Krag and Paul Zellman, director of the Master Vigneron Program, presented each of the graduates with certificates of completion in English and Spanish and a hat sporting the “MV” logo on its band.

Zellman coordinated the monthly meetings of the Master Vigneron Academy and led the group on its visits to wineries and vineyards in Lake County and outlying counties.

Commission Chair Peter Molnar acknowledged the group, noting that the first year of any type of program is usually the hardest but that from what he observed “there is every indication that it was successful.”

Molnar said the Master Vigneron Program is “very important” to the commission, and he thanked Krag for the idea.

The program contributes to professional development and recognition of the workforce leaders while allowing the individuals to stay in Lake County, have their families with them and build their careers, Molnar said.

The graduates were congratulated by Molnar and commission President Shannon Gunier who called the completion of the yearlong program “an amazing accomplishment.” Gunier said the individuals’ recognition was well-deserved.

Honorees, their families and guests of the commission enjoyed lunch and dessert prepared by Chic Le Chef. A selection of Lake County wines was served with lunch.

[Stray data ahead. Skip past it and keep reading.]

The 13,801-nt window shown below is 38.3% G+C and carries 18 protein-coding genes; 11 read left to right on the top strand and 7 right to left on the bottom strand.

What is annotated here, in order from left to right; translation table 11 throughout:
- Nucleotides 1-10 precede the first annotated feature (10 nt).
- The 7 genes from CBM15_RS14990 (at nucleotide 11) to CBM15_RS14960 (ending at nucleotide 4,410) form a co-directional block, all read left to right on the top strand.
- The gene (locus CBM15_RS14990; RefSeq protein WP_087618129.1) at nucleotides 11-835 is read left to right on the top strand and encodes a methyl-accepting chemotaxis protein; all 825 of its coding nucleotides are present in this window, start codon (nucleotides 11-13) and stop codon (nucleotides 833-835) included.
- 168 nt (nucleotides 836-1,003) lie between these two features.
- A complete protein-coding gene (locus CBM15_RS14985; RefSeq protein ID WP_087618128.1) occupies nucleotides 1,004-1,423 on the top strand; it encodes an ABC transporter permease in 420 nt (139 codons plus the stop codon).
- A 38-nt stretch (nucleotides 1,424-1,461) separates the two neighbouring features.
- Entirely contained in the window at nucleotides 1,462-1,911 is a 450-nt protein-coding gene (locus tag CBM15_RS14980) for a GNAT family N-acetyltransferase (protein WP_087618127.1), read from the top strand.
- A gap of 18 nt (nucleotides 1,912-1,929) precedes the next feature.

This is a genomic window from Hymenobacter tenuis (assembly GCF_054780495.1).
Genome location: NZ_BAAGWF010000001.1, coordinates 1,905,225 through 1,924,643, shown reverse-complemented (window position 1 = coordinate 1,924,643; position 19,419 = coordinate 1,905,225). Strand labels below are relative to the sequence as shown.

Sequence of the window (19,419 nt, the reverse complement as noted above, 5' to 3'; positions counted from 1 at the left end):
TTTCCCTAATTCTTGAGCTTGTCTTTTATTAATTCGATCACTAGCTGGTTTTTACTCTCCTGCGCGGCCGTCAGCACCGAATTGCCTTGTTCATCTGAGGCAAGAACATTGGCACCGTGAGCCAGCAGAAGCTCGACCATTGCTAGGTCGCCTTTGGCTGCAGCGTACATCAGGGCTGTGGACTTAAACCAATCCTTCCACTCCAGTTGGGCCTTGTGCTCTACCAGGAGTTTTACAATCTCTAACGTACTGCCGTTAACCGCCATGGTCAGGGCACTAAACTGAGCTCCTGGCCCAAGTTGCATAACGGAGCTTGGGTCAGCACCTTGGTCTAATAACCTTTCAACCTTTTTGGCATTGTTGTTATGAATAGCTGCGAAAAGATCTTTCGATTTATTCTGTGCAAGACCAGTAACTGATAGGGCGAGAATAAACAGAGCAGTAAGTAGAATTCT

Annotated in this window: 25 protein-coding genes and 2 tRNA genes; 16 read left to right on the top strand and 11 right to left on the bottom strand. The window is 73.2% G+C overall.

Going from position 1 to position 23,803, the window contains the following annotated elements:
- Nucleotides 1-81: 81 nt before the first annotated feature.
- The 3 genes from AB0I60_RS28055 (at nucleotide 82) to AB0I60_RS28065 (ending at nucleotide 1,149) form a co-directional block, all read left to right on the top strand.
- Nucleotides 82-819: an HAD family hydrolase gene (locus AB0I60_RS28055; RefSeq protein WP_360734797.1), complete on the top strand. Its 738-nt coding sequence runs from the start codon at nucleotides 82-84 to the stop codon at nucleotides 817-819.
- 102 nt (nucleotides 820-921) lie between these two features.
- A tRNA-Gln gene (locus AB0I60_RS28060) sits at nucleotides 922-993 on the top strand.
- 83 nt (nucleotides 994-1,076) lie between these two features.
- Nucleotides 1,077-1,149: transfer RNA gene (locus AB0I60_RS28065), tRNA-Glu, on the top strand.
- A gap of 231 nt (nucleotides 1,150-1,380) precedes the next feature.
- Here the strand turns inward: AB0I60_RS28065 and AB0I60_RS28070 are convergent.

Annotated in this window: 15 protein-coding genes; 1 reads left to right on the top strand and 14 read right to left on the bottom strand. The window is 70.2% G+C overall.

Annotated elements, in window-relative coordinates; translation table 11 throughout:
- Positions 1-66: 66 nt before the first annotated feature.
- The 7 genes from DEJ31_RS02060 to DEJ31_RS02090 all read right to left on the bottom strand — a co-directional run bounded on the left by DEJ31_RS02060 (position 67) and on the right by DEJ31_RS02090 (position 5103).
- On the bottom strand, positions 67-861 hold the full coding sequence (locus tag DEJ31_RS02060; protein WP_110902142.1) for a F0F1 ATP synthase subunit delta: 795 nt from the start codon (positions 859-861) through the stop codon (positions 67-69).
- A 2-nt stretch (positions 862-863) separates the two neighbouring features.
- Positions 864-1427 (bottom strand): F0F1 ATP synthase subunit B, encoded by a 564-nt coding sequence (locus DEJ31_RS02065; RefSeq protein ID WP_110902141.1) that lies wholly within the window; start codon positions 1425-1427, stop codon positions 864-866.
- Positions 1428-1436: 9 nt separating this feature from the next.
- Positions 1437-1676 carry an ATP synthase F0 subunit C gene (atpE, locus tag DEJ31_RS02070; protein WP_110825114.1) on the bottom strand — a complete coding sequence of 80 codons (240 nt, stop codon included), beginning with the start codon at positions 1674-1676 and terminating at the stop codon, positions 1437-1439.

For information about the Lake County Winegrape Commission and its Master Vigneron Program, visit the commission’s Web site at www.lakecountywinegrape.org .

Master Vigneron Program graduate Jaime Rosas (left) and Lake County Winegrape Commission Board member Jeff Lyon at the program’s graduation on Thursday, November 15, 2012, in Lakeport, Calif. Photo by Susan Stout.


Lincoln-Leavitt Insurance Agency, Inc.

By Susan Stout • Contributing Writer


Lincoln-Leavitt Insurance Agency was formed in August of 1999 when Tom Lincoln and Leavitt Group Enterprises partnered to open a new agency in Lakeport. Lincoln has been in the insurance business in Lake County since 1977, and his agency provides numerous insurance products for local businesses and families.

As an affiliate sponsor of the Lake County Winegrape Commission, Lincoln-Leavitt offers a wide choice of insurance alternatives for local winegrape growers and wineries. The agency represents all recognized leaders in ag insurance, including Grange, Allied Insurance, California Insurance Group (CIG), Travelers, Golden Eagle and Winery Plus. Whether the need is fire or crop insurance, workers compensation, farm or business liability, group health or employment practices liability, Lincoln-Leavitt can tailor a solution that offers broad coverage at competitive prices.